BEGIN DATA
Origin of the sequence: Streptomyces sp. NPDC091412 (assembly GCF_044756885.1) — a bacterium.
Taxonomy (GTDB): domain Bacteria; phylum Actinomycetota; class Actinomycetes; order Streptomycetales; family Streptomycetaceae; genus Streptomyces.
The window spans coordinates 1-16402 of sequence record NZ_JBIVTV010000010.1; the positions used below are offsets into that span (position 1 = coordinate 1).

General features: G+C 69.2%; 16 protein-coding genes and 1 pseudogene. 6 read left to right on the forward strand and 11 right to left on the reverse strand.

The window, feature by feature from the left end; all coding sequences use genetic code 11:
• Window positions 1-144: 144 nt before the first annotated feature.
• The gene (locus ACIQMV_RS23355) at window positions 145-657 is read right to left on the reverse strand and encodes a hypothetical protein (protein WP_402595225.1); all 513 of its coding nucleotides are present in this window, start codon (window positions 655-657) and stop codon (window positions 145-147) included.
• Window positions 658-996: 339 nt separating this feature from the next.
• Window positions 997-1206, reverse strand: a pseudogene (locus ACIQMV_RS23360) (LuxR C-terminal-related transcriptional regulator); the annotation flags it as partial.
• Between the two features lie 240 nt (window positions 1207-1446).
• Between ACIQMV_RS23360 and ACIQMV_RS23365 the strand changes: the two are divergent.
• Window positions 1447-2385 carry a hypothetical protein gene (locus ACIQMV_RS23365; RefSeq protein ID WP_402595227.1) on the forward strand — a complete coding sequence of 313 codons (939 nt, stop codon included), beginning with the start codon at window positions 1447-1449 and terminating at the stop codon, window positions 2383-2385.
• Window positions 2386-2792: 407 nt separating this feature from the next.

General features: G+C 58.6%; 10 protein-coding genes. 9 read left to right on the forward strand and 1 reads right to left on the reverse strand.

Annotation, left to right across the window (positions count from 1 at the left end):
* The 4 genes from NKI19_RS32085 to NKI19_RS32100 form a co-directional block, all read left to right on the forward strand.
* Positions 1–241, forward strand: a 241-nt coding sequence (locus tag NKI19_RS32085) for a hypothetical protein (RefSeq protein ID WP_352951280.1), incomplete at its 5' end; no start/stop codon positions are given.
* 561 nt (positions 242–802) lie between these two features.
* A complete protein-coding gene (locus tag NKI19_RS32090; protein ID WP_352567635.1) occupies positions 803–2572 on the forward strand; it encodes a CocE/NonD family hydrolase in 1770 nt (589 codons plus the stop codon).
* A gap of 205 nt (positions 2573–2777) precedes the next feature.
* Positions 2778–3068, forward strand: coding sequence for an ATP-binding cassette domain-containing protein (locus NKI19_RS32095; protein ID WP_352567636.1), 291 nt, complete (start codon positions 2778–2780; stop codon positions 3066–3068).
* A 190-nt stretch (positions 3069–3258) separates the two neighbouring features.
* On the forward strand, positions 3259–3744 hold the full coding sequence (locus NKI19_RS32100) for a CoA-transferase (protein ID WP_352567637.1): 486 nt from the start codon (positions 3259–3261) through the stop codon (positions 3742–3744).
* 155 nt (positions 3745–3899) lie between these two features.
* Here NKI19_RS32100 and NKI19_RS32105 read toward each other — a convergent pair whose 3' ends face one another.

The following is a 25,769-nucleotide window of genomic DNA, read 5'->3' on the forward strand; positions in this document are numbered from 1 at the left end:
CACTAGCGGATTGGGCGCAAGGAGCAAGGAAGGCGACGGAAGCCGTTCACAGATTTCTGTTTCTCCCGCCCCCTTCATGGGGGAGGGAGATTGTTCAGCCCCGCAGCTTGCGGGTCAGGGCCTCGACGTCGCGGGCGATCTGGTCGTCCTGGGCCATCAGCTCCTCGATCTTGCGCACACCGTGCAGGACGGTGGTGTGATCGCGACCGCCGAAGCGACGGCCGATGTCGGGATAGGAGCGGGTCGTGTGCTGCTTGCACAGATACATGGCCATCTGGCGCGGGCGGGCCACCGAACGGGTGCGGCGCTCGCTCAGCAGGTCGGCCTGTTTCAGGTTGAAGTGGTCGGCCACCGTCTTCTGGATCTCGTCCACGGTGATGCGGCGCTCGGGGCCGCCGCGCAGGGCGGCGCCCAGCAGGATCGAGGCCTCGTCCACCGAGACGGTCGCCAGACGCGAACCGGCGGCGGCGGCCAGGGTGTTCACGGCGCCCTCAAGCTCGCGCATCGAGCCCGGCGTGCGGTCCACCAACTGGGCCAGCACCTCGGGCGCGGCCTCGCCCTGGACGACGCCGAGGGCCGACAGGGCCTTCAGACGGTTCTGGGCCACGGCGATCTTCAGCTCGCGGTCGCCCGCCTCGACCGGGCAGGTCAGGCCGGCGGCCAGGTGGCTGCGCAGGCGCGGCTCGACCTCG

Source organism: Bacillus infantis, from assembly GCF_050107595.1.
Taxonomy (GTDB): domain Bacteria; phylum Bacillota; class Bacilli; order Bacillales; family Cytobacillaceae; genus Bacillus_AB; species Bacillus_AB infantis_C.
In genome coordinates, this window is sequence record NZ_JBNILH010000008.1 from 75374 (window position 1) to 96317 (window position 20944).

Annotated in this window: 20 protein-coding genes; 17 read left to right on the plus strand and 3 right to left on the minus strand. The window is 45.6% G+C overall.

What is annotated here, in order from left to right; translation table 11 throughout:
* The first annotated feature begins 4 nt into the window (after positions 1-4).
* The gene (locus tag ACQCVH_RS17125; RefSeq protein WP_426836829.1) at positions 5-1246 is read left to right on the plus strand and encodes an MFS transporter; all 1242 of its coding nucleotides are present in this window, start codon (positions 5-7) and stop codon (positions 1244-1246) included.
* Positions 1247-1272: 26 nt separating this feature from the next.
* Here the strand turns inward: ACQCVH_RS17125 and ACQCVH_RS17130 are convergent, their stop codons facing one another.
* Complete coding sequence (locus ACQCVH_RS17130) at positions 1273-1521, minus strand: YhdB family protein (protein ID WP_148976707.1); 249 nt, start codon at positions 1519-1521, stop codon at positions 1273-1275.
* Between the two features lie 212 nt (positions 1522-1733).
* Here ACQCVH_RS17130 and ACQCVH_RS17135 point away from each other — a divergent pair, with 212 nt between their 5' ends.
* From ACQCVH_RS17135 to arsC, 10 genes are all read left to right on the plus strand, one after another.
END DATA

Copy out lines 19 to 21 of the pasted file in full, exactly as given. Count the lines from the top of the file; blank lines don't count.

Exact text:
* A complete protein-coding gene (locus tag NKI19_RS32090; protein ID WP_352567635.1) occupies positions 803–2572 on the forward strand; it encodes a CocE/NonD family hydrolase in 1770 nt (589 codons plus the stop codon).
* A gap of 205 nt (positions 2573–2777) precedes the next feature.
* Positions 2778–3068, forward strand: coding sequence for an ATP-binding cassette domain-containing protein (locus NKI19_RS32095; protein ID WP_352567636.1), 291 nt, complete (start codon positions 2778–2780; stop codon positions 3066–3068).